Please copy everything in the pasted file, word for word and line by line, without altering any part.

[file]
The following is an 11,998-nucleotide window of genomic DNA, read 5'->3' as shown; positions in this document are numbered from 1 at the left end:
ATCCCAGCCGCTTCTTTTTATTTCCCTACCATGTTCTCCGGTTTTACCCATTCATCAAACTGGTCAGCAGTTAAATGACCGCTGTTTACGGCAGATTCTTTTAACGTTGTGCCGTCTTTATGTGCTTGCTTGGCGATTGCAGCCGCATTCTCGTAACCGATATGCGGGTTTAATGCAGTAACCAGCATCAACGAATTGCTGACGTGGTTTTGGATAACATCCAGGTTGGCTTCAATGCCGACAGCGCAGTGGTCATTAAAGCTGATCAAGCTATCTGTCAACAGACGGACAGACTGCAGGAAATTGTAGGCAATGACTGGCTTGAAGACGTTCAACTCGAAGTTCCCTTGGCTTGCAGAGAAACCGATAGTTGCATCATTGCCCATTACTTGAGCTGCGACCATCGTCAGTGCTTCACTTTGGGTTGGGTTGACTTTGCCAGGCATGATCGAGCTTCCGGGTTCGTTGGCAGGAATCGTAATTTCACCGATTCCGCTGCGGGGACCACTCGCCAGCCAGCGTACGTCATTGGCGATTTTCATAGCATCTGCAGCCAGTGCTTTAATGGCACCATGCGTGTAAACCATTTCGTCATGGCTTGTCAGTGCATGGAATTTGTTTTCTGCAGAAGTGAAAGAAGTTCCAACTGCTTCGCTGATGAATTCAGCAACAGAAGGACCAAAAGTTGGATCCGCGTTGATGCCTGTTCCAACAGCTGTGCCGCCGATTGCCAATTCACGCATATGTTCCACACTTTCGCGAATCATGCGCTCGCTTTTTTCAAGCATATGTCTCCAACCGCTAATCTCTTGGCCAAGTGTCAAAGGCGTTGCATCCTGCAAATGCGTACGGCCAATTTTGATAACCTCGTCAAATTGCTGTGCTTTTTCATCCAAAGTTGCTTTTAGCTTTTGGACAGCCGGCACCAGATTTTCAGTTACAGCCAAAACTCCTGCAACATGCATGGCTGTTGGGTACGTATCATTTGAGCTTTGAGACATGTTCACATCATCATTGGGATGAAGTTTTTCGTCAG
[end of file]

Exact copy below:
The following is an 11,998-nucleotide window of genomic DNA, read 5'->3' as shown; positions in this document are numbered from 1 at the left end:
ATCCCAGCCGCTTCTTTTTATTTCCCTACCATGTTCTCCGGTTTTACCCATTCATCAAACTGGTCAGCAGTTAAATGACCGCTGTTTACGGCAGATTCTTTTAACGTTGTGCCGTCTTTATGTGCTTGCTTGGCGATTGCAGCCGCATTCTCGTAACCGATATGCGGGTTTAATGCAGTAACCAGCATCAACGAATTGCTGACGTGGTTTTGGATAACATCCAGGTTGGCTTCAATGCCGACAGCGCAGTGGTCATTAAAGCTGATCAAGCTATCTGTCAACAGACGGACAGACTGCAGGAAATTGTAGGCAATGACTGGCTTGAAGACGTTCAACTCGAAGTTCCCTTGGCTTGCAGAGAAACCGATAGTTGCATCATTGCCCATTACTTGAGCTGCGACCATCGTCAGTGCTTCACTTTGGGTTGGGTTGACTTTGCCAGGCATGATCGAGCTTCCGGGTTCGTTGGCAGGAATCGTAATTTCACCGATTCCGCTGCGGGGACCACTCGCCAGCCAGCGTACGTCATTGGCGATTTTCATAGCATCTGCAGCCAGTGCTTTAATGGCACCATGCGTGTAAACCATTTCGTCATGGCTTGTCAGTGCATGGAATTTGTTTTCTGCAGAAGTGAAAGAAGTTCCAACTGCTTCGCTGATGAATTCAGCAACAGAAGGACCAAAAGTTGGATCCGCGTTGATGCCTGTTCCAACAGCTGTGCCGCCGATTGCCAATTCACGCATATGTTCCACACTTTCGCGAATCATGCGCTCGCTTTTTTCAAGCATATGTCTCCAACCGCTAATCTCTTGGCCAAGTGTCAAAGGCGTTGCATCCTGCAAATGCGTACGGCCAATTTTGATAACCTCGTCAAATTGCTGTGCTTTTTCATCCAAAGTTGCTTTTAGCTTTTGGACAGCCGGCACCAGATTTTCAGTTACAGCCAAAACTCCTGCAACATGCATGGCTGTTGGGTACGTATCATTTGAGCTTTGAGACATGTTCACATCATCATTGGGATGAAGTTTTTCGTCAG